One of the things we don’t want to see during teaching is the disconnection between the lecturer and the listener. It happens for various reasons. It could be the lecturer; even a veteran speaker could have a dull moment. It could be the listener; he or she might have had a long day already. It could be the use of jargon, clarity of speaking, tempo of talking (either too slow or too fast), unchanged pitch of voice, student’s lack of interest, slow computer, or even the weather…
The most effective way of teaching involves two-way communication. We should try to create an active learning environment to make sure students remain engaged in learning process.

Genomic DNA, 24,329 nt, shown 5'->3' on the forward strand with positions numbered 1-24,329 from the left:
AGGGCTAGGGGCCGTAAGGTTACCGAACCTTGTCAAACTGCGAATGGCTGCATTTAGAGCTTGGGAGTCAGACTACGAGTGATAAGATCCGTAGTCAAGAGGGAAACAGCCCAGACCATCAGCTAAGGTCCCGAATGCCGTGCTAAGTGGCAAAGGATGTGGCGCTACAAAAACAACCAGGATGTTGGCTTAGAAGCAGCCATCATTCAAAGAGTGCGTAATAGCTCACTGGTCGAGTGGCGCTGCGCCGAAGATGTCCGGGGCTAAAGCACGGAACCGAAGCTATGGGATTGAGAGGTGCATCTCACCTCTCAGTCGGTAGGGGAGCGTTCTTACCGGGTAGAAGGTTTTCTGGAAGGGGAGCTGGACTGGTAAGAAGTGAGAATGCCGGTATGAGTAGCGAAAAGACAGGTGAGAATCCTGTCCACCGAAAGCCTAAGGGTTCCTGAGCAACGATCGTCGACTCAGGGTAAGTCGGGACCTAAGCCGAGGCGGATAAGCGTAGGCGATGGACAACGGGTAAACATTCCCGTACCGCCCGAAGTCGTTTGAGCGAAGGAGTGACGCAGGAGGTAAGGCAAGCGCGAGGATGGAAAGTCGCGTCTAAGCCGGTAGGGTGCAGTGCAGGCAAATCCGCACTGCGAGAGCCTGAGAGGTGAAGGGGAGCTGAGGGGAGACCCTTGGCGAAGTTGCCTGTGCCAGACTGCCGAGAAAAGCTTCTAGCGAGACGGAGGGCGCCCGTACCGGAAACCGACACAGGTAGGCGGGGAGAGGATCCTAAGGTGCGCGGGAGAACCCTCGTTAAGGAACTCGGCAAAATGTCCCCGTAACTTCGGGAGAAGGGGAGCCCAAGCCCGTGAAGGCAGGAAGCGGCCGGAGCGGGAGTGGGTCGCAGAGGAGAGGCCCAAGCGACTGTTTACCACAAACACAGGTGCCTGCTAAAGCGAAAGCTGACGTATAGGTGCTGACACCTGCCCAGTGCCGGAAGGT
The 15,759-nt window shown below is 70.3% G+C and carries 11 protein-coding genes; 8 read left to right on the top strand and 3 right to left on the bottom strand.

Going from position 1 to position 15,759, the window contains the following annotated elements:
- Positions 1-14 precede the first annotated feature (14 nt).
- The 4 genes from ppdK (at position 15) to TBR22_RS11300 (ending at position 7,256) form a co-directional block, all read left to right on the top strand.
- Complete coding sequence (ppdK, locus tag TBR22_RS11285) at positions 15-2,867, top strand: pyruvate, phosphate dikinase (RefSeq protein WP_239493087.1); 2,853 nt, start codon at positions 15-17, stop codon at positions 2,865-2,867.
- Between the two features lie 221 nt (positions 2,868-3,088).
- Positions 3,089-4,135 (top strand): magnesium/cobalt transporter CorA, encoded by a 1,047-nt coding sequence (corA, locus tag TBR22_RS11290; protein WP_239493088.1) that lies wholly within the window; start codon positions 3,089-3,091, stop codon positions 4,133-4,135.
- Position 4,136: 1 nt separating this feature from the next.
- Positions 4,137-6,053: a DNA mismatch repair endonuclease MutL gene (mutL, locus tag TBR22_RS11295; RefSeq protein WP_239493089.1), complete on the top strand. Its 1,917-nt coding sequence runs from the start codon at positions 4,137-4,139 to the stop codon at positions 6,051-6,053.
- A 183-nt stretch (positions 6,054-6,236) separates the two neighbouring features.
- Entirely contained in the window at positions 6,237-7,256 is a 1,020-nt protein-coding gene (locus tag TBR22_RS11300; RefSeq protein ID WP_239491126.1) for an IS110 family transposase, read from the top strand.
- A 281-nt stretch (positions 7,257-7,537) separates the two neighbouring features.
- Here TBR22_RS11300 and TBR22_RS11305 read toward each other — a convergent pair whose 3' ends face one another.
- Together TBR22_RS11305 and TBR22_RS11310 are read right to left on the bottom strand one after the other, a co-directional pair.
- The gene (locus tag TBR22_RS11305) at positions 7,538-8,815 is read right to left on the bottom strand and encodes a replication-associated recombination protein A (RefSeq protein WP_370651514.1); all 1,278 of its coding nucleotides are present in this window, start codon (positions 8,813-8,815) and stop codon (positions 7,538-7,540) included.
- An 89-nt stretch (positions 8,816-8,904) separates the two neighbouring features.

Ways of engaging students may include asking simple questions, doing classroom easy quizzes, using game-based demonstrations (I still remember vividly Sandy’s, a wonderful former colleague, game of Boolean Logic).
Visit Vitae, a service of The Chronicle of Higher Education, one may find useful teaching tips there. Although they may not relate to library science, general rules can be applied. For example: “What if You Have to Lecture?” By David Gooblar. URL: https://chroniclevitae.com/news/909-what-if-you-have-to-lecture?cid=at&utm_source=at&utm_medium=en